The following extracts, the first of them deeply touching and characteristic, will afford a glimpse of some of his labours elsewhere:—

“Edinburgh, October 16th, 1839.—This forenoon I visited, after seeing several cases privately, the Orphan Hospital, under the government of my dear friend M‘Dougall, with whom I one dark evening prayed in Bute upon some lonely rocks by the sea-shore, and a pious matron, Mrs. Dickson. In the governor’s room I saw a fine picture of Whitefield, who was a great favourer of this institution, and when I went into the little pulpit of the chapel, saw the dear orphans so neatly clad and so beautifully arranged before me, and began to read Psalm ciii., ‘ Such pity as a father hath,’ &c., I felt quite overpowered by a feeling of sympathy with these dear children in their orphan state, mingled with grateful wonder at the love of God in dealing so kindly with them. In prayer also I had considerable enlargement, but particularly in speaking from 2 Corinthians viii. 9, and telling them some anecdotes, I felt unusually melted myself, and yearned over them, I think, in the bowels of Jesus Christ. Some of the boys and girls were crying, and when I bade them farewell, they unwillingly and with many tears withdrew. O Lord, think upon each of these dear children, convert them all to thyself through Jesus, and raise up from among the boys a great band of holy and devoted ministers and missionaries of Jesus! It was with peculiarly affecting feelings that I hurriedly bade adieu to this most interesting institution, running to be in time to visit, as I had promised, the Green-side Female School, under the conduct of Miss Haldane and other pious ladies.

“Edinburgh, November 1st.—I spent the whole of this forenoon till half-past twelve in private with the Lord, and enjoyed more of his glorious presence humbling and elevating my soul than I have had for some time past when alone (O! for a day every week to spend entirely in the secret of his presence!) At one o’clock I preached for the Senior Female Society in St. George’s Church to a congregation composed of the genteel society of Edinburgh. I was carried far above the conscious desire of the favour, and the conscious fear of man; and in preaching from Isaiah xlii. 21, I felt much more of the presence of the Holy Spirit enlightening my mind in the knowledge of Christ, and melting my heart under a view of his glory and his love, than I have for some time enjoyed in public"

uNovember 4th.—At two o’clock I set out for St. Andrews in company with James Hamilton, where we arrived at halfpast four, and found Mr. Lothian come to dinner to meet me at Dr. Briggs’. At seven o’clock we adjourned to the place of meeting, which was fixed to be the Secession church, holding about five hundred, in consequence of my aunt having been led to understand that I would not be allowed the parish church. This, however, does not seem to have been the case, as Dr. Buist, when he heard it rumoured that he had refused me his church, wrote to aunt, saying that it was a mistake, and that he would give it if desired. The church was crowded by the elite of the town, including Sir David Brewster, &c. Mr. Taylor6, the minister, began with singing and prayer, and after Mr. Lothian had said a few words, I entered the Secession pulpit and preached after prayer and praise to a most attentive and solemnized audience from Isaiah xlii. 21. A number of individuals remained to converse about the state of their souls, most of them deeply affected, and some of them only for the first time.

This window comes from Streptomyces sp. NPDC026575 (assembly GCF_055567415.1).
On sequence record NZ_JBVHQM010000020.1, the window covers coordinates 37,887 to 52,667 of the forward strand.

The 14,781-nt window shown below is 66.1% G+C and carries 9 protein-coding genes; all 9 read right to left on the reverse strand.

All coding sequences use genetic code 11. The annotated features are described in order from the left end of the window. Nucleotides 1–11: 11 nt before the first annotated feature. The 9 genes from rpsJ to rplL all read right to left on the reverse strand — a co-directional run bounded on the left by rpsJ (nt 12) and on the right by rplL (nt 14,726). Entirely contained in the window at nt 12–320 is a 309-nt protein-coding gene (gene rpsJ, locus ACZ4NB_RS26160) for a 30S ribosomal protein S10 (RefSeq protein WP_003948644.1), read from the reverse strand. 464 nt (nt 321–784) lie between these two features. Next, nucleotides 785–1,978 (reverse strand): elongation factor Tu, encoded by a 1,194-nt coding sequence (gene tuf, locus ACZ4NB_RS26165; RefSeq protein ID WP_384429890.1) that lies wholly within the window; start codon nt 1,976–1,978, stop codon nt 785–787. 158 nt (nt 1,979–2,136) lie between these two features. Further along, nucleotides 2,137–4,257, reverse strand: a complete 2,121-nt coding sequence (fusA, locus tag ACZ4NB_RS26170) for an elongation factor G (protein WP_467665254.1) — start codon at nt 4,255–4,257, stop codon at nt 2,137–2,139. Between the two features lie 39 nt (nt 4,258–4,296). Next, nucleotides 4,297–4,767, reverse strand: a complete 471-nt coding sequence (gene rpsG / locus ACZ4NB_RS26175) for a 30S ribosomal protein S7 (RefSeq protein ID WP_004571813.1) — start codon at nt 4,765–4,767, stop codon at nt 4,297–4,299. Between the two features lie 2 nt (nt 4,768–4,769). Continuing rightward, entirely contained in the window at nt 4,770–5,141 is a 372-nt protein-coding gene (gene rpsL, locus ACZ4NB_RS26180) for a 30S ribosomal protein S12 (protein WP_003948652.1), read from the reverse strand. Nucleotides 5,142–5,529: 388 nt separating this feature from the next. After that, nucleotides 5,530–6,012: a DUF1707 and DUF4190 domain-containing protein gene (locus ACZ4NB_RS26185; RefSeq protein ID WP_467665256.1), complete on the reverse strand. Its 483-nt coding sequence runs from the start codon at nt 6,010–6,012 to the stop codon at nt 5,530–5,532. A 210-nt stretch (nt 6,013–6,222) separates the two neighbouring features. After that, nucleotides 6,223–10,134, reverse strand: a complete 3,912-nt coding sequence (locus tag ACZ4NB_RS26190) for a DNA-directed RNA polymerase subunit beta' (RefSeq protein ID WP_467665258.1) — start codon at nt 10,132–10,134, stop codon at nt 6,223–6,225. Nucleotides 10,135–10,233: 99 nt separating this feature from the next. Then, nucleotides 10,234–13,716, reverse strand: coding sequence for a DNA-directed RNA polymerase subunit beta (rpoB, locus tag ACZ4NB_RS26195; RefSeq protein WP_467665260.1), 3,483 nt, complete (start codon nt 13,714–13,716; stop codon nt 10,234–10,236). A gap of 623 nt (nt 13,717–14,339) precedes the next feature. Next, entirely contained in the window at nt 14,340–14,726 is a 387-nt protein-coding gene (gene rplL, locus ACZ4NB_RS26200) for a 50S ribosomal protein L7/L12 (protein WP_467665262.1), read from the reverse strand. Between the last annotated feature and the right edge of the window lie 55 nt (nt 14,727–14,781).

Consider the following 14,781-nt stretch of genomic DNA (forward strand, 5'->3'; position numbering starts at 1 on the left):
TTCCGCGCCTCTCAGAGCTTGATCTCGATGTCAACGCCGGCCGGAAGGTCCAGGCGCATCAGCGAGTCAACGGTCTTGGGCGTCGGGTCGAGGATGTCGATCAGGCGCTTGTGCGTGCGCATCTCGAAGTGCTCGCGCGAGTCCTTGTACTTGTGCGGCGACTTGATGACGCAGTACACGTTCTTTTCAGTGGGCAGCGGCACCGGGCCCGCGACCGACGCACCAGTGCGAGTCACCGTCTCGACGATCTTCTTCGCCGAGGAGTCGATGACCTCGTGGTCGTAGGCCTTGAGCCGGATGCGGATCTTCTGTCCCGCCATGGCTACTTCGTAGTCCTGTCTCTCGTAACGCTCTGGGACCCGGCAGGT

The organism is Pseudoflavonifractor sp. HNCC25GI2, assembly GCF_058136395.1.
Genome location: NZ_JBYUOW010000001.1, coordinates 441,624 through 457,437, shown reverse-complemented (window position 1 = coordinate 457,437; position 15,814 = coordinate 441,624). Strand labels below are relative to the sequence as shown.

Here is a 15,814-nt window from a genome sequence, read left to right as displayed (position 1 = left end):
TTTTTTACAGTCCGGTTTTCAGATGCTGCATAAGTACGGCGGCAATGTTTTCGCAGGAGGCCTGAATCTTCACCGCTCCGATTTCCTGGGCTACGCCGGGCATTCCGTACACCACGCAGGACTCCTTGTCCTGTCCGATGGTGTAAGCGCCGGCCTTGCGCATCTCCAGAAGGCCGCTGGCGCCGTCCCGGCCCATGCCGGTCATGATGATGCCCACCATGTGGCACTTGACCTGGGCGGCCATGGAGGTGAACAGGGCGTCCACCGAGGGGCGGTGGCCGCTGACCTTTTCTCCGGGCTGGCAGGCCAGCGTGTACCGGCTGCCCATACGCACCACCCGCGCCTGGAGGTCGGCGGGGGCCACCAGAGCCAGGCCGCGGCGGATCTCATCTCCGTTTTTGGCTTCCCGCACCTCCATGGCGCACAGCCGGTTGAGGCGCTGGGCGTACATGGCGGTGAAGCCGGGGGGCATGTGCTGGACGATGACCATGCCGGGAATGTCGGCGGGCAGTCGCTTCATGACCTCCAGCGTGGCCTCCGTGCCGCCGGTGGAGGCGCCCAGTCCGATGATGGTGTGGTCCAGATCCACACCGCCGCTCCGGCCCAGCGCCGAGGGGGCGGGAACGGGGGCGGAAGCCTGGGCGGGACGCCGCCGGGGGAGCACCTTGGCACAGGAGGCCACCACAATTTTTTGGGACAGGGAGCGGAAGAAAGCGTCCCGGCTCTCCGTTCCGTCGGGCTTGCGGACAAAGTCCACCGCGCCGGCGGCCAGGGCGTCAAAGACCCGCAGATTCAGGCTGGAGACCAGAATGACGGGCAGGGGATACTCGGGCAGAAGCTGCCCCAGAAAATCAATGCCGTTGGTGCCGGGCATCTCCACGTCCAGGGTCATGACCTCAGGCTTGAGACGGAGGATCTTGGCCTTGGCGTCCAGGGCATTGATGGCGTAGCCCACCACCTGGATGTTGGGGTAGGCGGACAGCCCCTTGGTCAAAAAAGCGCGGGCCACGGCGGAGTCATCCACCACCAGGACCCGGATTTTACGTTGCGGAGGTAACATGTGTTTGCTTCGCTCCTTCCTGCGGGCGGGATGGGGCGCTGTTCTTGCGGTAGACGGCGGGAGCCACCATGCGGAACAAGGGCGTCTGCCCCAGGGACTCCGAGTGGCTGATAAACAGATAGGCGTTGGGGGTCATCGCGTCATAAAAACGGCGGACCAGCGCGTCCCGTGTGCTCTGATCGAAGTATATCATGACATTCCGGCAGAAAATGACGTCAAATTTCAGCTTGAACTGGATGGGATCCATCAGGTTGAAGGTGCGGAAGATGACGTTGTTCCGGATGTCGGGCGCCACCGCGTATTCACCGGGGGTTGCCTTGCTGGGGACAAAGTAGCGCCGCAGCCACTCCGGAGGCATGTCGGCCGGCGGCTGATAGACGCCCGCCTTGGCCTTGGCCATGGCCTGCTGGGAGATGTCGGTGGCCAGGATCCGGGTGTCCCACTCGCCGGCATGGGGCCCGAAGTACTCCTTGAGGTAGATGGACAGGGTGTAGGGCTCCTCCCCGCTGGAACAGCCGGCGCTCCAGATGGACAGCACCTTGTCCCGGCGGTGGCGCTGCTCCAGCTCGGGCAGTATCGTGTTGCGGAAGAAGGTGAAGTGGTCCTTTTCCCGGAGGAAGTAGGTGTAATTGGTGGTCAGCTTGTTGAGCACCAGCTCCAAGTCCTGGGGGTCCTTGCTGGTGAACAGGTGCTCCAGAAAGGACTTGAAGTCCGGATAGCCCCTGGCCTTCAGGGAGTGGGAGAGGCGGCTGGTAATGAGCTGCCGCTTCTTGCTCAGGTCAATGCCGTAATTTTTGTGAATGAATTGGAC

“After visiting Mrs. C , an interesting Christian widow, who travails in birth again for her children, that Christ may be formed in them, and praying with her and two of her dear children, I went at eleven to Mr. Lothian’s; and after he had prayed and said a few words I spoke for a little to about fifty or sixty people from John iv. 10. Many were silently weeping, though, alas! my own hard heart did not feel so tenderly as at some other times. We bade them all farewell at the door, leaving many in tears as we went into the curricle that was to convey us back to Dundee. On our way James H. and I both prayed and had much conversation about the glorious work in which we were engaged, the hopeful symptoms of an approaching revival in St. Andrews, and the necessity of making full proof of our ministry, taking up our cross and following Jesus whithersoever he goeth. There are a few names even in this poor desolate place that have not defiled their garments, and who begin to take pleasure in the stones of Zion and to favour her very dust. O Lord! do thou appear in thy glory among them, and turn all their hearts as the heart of one man to thyself. Father, glorify thy Son; glorify thine own name. Amen.

“O Lord Jehovah! grant to me a heart for Jesus’ sake to praise thee with becoming love for all the most marvellous displays of thy love and mercy which I the chief of sinners am permitted to behold from day to day. Breathe on me, O Holy Ghost! for the glory of Emmanuel, and fill my soul with seraphic love, and my tongue with holy and unceasing praise, and O! draw by thy omnipotent grace all these dear inquiring souls to the blood and the bosom of that adorable Emmanuel whom they seek after, and whom thou earnest to glorify in the hearts of sinners. Amen.”